ACTION BY ‘THE SWAMP’ COULD OPEN GOVERNMENT

            A wall hasn’t shut down the government.

            The great negotiator has failed to “make a deal” in which both sides of the wall controversy benefit from the outcome.

            The Senate refuses to take action on the wall issue under the reluctant leadership of majority leader Mitch McConnell, who claims that he won’t act to pay federal workers if President Donald Trump refuses to sign the IOU without money for a wall.

            McConnell is reluctant to force the issue by prodding the Senate whip into action so that two-thirds of its members agree to pay rather than to hold federal workers hostage over the wall issue.

            You can count on the House passing such legislation by a two-thirds margin.

            Then the president’s signature wouldn’t be required for the legislation to become law.

            McConnell could counter the president’s displeasure by suggesting that the Senate and House begin work on a comprehensive immigration bill that may include a wall.

            It would be a difficult task, but members of what Trump calls “The Swamp” would not risk missing a paycheck while spending a few hours a week dealing with this issue.

            If Congress fails to pay federal employees because of a wall, then King Kong will continue to apply the same tactics in dealing with government that he did as a businessman.

            Meanwhile, if McConnell considers himself a leader, it is time for him to lead, to push the envelope and to gain the respect a member of “The Swamp” deserves.

COMMANDER AGAIN PROVES HE’S THE CHIEF FABRICATOR

            Our commander in chief proved beyond a reasonable doubt that he is the chief fabricator of news while visiting troops at an air base in Iraq the day after Christmas.

            It was inexcusable for the president of the United States to lie to the troops during what was billed as an expression of the nation’s gratitude for their service but was treated like a political rally.

            Donald Trump, in the event you didn’t know and obviously don’t care, your inaccurate comments about troops not receiving pay raises would have resulted in your firing as a reporter for any newspaper and/or news outlet in the world.

            Yes, and it is our role as journalists to call you out on your fabricating.

            First, you not only defy convention, you defy the law.

             This event should not have been treated by you or by troops in uniform as a campaign event. You should know and should abide by Department of Defense rules about such matters.

            Neither should you have claimed that military personnel haven’t received a pay raise in a decade.

            You told troops, “… you just got one of the biggest pay raises you’ve ever received … You haven’t gotten one in more than 10 years – more than 10 years. And we got you a big one. I got you a big one. I got you a big one.”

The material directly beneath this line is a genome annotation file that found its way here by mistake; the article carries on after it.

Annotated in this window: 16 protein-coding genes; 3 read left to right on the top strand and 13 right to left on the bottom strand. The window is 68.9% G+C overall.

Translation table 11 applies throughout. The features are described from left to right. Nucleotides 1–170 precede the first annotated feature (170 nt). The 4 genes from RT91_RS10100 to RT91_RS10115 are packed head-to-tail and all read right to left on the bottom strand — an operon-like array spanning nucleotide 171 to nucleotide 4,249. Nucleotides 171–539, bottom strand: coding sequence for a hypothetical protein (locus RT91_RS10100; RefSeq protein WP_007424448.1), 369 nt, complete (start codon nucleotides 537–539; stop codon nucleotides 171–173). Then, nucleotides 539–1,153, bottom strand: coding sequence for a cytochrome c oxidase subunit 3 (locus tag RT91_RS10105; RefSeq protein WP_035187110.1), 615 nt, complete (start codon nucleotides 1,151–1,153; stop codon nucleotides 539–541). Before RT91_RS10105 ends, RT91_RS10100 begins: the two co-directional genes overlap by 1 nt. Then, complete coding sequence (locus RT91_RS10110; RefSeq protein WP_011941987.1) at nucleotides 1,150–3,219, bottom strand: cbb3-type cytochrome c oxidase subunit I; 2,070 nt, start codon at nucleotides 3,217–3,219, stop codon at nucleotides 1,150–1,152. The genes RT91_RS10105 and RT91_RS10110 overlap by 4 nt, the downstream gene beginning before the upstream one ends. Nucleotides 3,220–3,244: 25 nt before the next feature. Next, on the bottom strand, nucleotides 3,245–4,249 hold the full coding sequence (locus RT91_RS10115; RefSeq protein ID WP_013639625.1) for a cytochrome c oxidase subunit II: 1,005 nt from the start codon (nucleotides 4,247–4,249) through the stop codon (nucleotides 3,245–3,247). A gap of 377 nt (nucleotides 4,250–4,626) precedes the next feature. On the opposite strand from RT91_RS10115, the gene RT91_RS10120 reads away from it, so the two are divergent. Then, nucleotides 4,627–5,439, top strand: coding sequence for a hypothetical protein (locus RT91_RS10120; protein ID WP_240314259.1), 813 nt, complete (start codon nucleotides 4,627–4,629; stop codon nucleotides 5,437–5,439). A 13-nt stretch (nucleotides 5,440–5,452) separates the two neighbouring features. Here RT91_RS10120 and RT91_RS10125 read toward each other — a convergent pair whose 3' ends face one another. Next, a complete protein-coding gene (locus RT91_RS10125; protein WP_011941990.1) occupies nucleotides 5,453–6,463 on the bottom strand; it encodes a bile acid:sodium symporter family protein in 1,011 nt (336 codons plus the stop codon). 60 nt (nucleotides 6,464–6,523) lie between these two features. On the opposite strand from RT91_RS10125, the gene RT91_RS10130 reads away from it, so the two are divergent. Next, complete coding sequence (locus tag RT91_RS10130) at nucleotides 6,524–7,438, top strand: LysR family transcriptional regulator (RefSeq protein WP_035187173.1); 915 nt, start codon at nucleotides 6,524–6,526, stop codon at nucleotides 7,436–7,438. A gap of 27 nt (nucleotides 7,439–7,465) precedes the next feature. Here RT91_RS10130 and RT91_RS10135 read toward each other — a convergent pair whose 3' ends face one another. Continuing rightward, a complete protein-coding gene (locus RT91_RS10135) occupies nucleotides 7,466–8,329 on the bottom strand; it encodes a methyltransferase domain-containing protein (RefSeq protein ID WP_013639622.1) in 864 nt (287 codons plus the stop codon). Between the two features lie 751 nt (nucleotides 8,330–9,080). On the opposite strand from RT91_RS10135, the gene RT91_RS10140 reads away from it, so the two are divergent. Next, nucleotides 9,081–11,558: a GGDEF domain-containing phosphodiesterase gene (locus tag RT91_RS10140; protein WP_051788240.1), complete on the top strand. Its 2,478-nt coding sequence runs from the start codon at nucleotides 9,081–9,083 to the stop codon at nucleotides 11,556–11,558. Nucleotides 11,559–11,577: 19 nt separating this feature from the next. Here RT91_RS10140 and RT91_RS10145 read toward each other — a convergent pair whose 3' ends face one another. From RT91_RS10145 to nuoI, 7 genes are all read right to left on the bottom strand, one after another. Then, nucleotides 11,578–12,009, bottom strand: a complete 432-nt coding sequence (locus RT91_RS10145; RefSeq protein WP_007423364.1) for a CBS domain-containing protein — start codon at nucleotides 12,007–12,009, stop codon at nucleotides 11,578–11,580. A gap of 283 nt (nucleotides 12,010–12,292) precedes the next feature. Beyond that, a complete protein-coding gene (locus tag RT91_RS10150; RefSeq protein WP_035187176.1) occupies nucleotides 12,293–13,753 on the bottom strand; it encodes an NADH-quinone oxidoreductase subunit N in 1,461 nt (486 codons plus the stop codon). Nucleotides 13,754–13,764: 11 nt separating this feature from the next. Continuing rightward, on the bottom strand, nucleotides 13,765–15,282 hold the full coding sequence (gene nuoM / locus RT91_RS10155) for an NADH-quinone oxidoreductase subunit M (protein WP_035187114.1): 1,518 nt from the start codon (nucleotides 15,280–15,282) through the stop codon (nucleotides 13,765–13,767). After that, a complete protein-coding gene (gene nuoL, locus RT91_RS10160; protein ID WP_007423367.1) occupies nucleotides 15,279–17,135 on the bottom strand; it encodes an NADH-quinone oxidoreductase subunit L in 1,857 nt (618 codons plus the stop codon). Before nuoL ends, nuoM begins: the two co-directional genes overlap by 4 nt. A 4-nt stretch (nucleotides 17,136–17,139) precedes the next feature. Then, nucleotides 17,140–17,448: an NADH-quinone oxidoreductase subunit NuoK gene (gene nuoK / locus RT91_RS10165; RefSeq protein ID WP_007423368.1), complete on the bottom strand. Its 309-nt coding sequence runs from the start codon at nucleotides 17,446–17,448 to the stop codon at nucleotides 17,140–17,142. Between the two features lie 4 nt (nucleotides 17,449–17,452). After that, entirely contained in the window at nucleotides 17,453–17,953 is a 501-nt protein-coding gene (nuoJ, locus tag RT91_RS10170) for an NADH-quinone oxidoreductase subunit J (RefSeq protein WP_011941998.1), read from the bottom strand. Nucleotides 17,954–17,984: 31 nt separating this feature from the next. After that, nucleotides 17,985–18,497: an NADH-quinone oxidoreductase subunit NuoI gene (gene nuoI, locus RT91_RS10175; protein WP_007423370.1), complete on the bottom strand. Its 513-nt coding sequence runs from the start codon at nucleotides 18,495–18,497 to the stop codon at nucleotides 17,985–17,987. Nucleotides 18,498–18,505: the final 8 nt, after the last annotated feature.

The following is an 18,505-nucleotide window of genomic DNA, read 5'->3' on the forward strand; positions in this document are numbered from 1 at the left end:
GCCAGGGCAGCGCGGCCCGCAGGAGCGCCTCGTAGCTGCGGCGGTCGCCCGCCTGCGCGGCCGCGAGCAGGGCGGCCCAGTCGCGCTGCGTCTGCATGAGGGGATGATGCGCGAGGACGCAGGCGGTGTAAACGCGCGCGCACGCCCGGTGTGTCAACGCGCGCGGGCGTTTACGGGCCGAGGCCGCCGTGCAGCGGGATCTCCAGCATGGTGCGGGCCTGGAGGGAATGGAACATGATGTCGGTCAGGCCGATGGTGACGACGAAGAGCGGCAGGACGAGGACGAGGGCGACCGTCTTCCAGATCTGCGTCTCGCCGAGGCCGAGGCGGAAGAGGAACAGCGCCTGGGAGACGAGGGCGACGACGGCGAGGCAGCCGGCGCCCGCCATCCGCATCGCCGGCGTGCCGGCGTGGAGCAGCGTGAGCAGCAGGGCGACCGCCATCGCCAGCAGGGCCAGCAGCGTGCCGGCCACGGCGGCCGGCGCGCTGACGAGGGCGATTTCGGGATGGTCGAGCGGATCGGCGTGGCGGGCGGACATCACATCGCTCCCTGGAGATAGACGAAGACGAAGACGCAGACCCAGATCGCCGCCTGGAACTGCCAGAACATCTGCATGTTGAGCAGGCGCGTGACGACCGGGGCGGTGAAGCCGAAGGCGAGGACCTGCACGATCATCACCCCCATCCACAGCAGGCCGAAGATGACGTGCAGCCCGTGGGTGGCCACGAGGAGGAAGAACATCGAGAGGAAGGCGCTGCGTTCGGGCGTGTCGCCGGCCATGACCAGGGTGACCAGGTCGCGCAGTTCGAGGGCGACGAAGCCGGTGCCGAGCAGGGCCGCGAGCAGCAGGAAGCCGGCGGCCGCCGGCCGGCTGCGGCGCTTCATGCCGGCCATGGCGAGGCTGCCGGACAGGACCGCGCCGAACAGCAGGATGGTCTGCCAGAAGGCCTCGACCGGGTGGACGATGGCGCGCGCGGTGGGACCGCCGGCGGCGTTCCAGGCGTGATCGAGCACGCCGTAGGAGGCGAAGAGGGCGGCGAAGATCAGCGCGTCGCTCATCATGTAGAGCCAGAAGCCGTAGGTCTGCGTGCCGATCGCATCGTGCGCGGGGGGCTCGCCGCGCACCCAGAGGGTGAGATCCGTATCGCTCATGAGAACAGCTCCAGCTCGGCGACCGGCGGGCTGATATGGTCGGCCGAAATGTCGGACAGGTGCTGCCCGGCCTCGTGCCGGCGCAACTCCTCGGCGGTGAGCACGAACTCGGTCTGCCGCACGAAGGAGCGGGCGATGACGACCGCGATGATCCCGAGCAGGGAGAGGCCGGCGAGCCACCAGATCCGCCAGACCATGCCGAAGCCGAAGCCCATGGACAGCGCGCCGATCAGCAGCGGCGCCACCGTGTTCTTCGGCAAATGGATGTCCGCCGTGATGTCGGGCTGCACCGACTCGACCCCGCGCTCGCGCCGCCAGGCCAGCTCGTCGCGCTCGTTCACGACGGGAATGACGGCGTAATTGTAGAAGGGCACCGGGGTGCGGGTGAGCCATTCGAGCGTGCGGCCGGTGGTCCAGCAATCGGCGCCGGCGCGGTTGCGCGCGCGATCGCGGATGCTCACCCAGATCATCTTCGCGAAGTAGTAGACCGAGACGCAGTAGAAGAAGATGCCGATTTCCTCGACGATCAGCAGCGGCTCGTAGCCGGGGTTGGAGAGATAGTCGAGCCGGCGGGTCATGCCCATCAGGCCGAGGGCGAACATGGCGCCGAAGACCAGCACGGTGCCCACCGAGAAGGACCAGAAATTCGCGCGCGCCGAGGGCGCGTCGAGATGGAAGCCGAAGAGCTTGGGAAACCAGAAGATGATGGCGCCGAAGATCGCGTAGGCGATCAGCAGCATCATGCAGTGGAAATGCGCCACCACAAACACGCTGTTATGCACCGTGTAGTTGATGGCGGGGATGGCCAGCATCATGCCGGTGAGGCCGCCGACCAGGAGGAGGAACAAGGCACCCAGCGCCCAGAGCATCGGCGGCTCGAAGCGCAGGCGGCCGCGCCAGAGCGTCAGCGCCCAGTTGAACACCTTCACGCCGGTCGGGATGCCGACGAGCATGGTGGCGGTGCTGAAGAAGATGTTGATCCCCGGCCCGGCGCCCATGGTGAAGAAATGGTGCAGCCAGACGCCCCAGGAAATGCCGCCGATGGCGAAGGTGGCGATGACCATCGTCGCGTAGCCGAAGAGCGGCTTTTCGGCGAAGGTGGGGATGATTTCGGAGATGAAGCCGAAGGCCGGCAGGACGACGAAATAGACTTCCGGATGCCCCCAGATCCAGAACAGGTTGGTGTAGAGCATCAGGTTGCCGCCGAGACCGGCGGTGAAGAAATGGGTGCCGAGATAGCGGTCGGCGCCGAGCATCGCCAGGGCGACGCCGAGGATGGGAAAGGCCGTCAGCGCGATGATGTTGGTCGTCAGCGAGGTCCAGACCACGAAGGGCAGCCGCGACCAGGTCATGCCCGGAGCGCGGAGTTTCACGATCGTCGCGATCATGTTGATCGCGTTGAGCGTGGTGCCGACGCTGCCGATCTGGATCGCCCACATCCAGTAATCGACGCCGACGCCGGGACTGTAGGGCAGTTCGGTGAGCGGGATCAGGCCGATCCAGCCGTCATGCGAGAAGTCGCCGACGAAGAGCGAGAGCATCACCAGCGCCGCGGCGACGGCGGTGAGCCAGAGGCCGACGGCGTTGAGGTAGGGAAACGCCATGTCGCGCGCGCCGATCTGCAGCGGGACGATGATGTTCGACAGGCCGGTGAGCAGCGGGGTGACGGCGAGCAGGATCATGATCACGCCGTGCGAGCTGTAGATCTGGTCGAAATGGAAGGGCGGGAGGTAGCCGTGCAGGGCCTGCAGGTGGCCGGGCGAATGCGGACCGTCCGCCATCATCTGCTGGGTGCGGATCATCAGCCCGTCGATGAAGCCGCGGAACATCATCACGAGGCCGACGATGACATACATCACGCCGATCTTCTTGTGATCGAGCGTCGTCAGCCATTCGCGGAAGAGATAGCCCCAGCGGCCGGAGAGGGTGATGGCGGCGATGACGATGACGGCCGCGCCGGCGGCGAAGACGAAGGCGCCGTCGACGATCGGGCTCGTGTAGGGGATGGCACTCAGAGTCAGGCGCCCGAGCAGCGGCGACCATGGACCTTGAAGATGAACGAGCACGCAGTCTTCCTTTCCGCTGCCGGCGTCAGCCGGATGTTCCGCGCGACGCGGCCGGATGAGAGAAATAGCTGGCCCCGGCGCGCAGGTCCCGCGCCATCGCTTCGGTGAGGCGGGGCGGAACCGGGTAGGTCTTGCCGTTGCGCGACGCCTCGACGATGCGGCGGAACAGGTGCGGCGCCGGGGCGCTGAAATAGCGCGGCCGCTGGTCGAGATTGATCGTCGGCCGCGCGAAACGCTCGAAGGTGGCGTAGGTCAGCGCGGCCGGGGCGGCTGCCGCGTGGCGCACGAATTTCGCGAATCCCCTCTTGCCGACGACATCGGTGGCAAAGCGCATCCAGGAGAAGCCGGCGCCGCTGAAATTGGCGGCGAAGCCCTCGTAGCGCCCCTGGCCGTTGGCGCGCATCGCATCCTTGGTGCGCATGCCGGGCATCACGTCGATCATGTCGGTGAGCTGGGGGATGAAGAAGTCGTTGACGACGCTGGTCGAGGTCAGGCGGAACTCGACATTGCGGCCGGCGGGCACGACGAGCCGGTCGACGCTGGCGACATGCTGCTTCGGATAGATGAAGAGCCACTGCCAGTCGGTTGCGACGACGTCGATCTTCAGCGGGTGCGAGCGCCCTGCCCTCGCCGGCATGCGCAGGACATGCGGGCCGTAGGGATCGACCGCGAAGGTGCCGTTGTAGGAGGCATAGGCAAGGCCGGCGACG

PolitiFact reports that statement is incorrect.

            “Service members have received pay increases every year, as mandated by federal law, for over three decades and the 2019 increase is set at 2.6 percent.

            “Even if Trump meant that members hadn’t received that large of a raise in over a decade, that would also be false. The increase is exceeded by raises in 2008, 2009 and 2010.”

            It is a falsehood Trump has repeated before. The president made similar statements in May to a gathering of military mothers and spouses.

During a speech to Naval Academy graduates a few weeks later, he made a similar false statement.

            The president has made more than 7,500 false or misleading claims in his 700 or so days in office, according to The Washington Post’s Fact Checker.

            Unfortunately, the leader of the greatest nation on earth continues to ignore the facts and has the gall to accuse journalists of “fabricating news.”

            The greater concern may be that truth no longer matters and that it may be politically correct for citizens to sit in a tub of water on a hot stove and avoid watching the temperature rise.

            You don’t have to be a journalist or a president to know where that may lead.

BEFORE BUILDING BEGINS RECONSIDER PROPOSALS

Lane County replaced this courthouse in 1956. Photo courtesy of Gary Halvorson, Oregon State Archives

            Lane County and Eugene should reconsider plans for locating new facilities in downtown Eugene.

            The county announced plans this week to build a $252 million courthouse on Eugene’s former city hall site while the city relocates on a postage stamp “butterfly” lot owned by the county.

            Before that deal is completed, both public agencies should reconsider locating a new courthouse on the site of the former city hall and acquiring the former EWEB headquarters as a city hall.

            The result: The county moves a few hundred yards east of its present site, and the city anchors a developing downtown district fronting on the picturesque Willamette River.

            Argue if you wish, but the EWEB property is located in downtown Eugene and has space for city council meetings and places for visitors to park. And such a move reportedly would be less expensive than in building a new city hall.

            In case you haven’t heard, the county needs $158 million in local funding just to get the courthouse project off the ground. The city apparently is as undecided as ever about what a new hall would cost.

            Frankly, I was unhappy when the county upgraded its headquarters at Eighth and Oak Street in 1956 with the “futuristic beamed façade” structure that stands there today.

            While the county needed more courtroom space, I was upset when it destroyed the horseshoe pits, the horse hitching posts and the checker game tables in the courtyard, which eventually became the Saturday Market site.

            The city didn’t fare so well by building a city hall immediately east of the courthouse. That structure turned out to be an unsafe place to be in the event of an earthquake, which we’re told may occur sometime soon — if not later.